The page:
Here' is Pam Crooks' medallion top for her friends' challenge using the Uwa reproduction fabric, the same challenge that inspired Cindy Vermillion Hamilton's quilt. I think the fabric in question is Pam's border here.
Yesterday's post elicited several questions and comments, among them:
Do you have [medallions] in your collection? Can you give us a little history about medallions?
I have two antique medallion quilts but they are not the greatest. I do have a lot of photos of reproduction medallions. I've been collecting snapshots to post in the gallery of my e-Club for C&T, which this year deals with early quilts especially medallions. Check it out at http://www.cluesinthecalico.com/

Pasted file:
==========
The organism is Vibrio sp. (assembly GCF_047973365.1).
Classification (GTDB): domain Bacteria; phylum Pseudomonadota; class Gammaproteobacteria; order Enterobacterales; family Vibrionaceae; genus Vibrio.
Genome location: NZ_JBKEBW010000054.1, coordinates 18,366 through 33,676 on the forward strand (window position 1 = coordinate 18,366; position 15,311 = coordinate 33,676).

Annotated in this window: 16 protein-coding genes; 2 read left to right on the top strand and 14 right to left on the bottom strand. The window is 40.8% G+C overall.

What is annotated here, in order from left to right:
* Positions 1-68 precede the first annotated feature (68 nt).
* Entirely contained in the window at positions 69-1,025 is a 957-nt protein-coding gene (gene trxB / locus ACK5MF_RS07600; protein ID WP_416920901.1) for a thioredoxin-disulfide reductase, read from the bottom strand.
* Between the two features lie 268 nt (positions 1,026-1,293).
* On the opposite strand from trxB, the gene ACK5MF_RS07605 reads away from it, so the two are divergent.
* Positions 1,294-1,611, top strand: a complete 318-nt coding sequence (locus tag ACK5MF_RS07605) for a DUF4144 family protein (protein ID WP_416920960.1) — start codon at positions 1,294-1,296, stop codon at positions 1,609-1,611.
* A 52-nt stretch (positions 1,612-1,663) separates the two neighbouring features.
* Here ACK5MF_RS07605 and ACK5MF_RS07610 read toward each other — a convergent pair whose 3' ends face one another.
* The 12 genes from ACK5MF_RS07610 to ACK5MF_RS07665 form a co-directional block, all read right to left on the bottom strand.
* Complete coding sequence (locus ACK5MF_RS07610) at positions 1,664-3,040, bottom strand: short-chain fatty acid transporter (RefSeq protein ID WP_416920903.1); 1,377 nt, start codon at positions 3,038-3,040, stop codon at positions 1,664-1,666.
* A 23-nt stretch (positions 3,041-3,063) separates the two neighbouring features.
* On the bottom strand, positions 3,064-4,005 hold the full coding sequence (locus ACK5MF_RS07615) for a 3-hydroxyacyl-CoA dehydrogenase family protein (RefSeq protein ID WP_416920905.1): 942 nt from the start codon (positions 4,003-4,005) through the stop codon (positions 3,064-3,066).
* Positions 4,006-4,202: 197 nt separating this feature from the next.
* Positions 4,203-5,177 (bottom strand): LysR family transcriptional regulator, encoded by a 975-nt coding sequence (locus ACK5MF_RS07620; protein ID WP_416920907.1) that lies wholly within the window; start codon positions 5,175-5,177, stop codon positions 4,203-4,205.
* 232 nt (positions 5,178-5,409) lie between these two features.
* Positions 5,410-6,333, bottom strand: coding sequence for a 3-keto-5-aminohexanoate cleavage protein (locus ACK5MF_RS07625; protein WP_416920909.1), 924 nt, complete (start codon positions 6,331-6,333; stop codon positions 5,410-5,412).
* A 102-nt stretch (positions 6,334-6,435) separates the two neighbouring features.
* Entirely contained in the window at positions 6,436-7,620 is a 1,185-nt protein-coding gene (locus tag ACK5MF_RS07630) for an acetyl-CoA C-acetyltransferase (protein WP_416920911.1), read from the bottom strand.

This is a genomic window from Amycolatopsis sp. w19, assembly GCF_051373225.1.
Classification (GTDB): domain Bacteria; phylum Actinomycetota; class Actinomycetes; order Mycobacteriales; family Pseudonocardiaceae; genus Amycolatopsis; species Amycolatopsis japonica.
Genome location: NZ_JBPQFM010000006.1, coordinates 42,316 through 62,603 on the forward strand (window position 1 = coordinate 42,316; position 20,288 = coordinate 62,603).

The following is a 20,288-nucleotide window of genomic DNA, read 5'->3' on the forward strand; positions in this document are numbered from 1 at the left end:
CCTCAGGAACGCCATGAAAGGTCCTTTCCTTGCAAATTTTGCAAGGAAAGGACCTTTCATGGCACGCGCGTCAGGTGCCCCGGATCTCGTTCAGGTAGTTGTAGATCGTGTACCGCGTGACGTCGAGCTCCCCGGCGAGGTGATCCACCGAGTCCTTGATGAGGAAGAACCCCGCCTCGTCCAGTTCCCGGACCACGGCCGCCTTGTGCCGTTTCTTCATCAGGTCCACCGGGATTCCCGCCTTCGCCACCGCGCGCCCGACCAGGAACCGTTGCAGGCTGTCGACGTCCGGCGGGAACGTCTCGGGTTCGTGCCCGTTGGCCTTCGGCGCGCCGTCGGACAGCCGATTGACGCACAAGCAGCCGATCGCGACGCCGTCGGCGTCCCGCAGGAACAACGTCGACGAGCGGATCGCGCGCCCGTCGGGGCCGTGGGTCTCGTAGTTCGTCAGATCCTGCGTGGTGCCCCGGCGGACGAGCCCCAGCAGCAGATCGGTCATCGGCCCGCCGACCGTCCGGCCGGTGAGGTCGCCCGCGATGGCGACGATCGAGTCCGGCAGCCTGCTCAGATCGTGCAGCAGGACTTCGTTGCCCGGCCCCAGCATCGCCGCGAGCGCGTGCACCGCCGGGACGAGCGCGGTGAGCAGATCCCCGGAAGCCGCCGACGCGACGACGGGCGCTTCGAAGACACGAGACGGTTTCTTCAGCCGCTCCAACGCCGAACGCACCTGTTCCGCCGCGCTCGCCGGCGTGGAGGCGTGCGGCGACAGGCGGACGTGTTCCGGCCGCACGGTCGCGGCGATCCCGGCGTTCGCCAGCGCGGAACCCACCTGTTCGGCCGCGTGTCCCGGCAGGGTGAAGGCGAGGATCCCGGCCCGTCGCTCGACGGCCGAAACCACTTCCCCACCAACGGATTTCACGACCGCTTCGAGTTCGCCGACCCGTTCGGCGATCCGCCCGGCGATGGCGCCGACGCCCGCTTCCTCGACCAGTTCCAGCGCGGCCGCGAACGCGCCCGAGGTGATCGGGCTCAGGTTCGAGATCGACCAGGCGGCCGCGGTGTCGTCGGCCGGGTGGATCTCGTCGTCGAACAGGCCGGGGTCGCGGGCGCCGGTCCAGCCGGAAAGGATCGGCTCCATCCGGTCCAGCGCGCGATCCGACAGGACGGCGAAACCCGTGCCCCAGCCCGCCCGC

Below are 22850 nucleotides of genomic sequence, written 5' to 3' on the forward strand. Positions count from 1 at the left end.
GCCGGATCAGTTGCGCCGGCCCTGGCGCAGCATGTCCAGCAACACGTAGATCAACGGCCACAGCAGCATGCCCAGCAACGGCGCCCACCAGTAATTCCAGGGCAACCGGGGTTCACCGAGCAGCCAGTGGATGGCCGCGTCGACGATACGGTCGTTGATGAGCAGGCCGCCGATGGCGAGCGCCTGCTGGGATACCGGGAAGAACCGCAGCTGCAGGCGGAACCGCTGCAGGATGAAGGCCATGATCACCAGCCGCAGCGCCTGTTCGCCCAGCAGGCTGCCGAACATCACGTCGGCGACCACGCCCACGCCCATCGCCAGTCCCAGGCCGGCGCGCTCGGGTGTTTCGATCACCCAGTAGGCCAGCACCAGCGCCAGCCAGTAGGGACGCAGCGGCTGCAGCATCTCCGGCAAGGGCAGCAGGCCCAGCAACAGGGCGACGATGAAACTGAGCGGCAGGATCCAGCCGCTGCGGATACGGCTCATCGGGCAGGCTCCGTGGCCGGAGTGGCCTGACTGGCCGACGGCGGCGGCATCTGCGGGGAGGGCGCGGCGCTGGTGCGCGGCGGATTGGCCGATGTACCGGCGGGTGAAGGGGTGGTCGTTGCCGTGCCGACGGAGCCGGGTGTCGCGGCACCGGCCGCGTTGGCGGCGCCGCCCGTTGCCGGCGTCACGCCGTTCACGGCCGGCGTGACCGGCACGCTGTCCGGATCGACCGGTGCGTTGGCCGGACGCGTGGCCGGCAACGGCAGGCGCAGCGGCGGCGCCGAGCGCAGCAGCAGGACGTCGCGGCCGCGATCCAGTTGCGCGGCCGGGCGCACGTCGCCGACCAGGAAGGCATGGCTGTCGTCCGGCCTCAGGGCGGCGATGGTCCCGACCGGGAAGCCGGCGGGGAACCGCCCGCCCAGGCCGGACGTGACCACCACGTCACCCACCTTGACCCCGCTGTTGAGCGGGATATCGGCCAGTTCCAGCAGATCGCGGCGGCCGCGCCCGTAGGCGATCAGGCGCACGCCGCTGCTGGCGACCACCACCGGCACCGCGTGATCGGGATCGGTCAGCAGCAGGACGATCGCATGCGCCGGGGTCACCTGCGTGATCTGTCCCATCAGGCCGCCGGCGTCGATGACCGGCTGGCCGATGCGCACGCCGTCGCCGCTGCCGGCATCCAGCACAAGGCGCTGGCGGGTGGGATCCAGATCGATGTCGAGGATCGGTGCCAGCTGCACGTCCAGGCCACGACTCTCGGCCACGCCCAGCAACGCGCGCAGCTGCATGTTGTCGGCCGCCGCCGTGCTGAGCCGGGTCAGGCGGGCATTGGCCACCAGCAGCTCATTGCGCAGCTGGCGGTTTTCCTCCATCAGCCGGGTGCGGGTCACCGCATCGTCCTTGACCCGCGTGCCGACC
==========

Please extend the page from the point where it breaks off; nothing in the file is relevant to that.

As far as a history of medallions. Here's an excerpt from Chapter 2 in that club:
"Early quilts often have a central design focus, a setting style Americans tend to call medallion quilt and the British call framed quilt or frame quilt. The terms seem to date only as early as the twentieth-century, possibly established in 1929 by quilt historian Ruth Finley who described a quilt with a tree-of-life center as a "framed medallion" in her book Patchwork Quilts and the Women Who Made Them
Although women working after 1840 were likely to use a block format, earlier quiltmakers preferred the medallion set. On my website I maintain a list of eighteenth-century quilts with the date actually on them. (See it by clicking here: http://www.barbarabrackman.com/faqs2.aspx
) Of the 14 quilts in which I could identify a set or style 11 were constructed with a central focus (about 80%). Of quilts date-inscribed in the 1840s I found the opposite; 80% were block-style, a dramatic style shift in the century's first decades."
....And as Homer Simpson would say "Doh!" I didn't realize that if you clicked on the pictures here they get larger! So click on Pam's quilt. Wish I had a better photo.